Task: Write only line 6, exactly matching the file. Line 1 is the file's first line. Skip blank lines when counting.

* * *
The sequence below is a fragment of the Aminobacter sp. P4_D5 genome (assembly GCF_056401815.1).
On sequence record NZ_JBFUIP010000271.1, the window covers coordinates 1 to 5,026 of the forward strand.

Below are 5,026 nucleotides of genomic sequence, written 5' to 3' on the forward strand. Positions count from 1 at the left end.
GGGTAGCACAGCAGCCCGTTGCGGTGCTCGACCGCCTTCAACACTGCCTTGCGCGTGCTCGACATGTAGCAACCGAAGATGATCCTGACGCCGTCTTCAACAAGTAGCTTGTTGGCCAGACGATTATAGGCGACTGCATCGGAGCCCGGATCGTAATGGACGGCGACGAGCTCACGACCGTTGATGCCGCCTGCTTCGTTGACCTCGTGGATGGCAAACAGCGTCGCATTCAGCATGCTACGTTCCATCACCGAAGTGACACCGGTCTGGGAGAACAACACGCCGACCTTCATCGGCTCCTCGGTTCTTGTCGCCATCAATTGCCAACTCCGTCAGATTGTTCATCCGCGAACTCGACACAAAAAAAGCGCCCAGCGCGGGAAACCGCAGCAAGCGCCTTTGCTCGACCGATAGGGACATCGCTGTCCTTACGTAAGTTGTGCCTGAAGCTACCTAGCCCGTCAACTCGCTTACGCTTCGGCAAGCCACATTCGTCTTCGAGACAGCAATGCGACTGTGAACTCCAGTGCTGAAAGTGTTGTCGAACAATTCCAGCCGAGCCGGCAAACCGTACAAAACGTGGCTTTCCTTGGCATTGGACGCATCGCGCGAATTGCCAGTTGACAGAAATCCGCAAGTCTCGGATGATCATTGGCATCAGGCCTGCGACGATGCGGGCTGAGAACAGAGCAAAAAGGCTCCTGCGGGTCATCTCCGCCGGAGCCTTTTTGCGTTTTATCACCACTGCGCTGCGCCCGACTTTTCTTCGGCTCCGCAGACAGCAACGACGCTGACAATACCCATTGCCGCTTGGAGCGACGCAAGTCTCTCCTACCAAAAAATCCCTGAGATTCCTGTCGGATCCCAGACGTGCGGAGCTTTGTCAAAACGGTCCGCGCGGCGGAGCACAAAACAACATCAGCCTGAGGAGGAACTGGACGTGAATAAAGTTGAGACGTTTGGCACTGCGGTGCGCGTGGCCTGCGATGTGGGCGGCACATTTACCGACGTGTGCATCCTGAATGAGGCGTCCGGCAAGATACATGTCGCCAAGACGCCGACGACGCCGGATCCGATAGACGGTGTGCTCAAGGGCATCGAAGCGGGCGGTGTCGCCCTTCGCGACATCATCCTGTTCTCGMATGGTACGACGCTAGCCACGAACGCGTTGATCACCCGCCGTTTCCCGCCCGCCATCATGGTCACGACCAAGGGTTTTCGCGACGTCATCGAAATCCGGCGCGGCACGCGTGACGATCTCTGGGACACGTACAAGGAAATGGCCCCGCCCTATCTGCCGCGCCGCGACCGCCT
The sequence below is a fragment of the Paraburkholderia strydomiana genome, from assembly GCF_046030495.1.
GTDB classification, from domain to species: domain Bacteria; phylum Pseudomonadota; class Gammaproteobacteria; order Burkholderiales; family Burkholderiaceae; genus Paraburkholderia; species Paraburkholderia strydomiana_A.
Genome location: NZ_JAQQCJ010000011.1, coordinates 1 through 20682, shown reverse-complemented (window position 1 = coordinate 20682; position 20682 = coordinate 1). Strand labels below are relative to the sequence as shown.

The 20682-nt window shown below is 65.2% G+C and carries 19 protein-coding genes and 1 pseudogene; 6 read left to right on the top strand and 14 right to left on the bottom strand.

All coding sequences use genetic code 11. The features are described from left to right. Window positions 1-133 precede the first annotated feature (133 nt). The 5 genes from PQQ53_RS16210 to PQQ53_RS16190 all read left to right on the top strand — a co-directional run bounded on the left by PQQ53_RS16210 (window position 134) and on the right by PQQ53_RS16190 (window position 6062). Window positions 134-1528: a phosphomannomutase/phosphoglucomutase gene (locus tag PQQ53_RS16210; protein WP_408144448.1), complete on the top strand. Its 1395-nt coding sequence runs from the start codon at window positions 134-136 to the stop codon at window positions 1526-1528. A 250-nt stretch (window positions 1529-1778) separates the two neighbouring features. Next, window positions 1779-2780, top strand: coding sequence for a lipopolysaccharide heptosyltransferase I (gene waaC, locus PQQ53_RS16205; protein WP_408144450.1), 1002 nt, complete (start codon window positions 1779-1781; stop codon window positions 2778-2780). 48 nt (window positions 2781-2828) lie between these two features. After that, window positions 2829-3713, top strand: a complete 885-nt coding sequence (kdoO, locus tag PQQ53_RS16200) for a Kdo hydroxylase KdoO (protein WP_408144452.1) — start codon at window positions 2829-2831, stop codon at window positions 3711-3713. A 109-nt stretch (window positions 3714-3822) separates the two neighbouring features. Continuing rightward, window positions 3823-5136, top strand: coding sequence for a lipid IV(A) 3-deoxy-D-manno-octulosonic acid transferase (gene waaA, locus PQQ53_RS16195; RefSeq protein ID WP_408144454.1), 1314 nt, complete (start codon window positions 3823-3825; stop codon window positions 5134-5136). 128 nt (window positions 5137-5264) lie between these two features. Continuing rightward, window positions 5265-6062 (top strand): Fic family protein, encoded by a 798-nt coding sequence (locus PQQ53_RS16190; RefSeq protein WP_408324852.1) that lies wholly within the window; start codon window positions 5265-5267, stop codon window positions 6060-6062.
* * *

GTDB classification, from domain to species: domain Bacteria; phylum Pseudomonadota; class Gammaproteobacteria; order Burkholderiales; family Burkholderiaceae; genus Paraburkholderia; species Paraburkholderia strydomiana_A.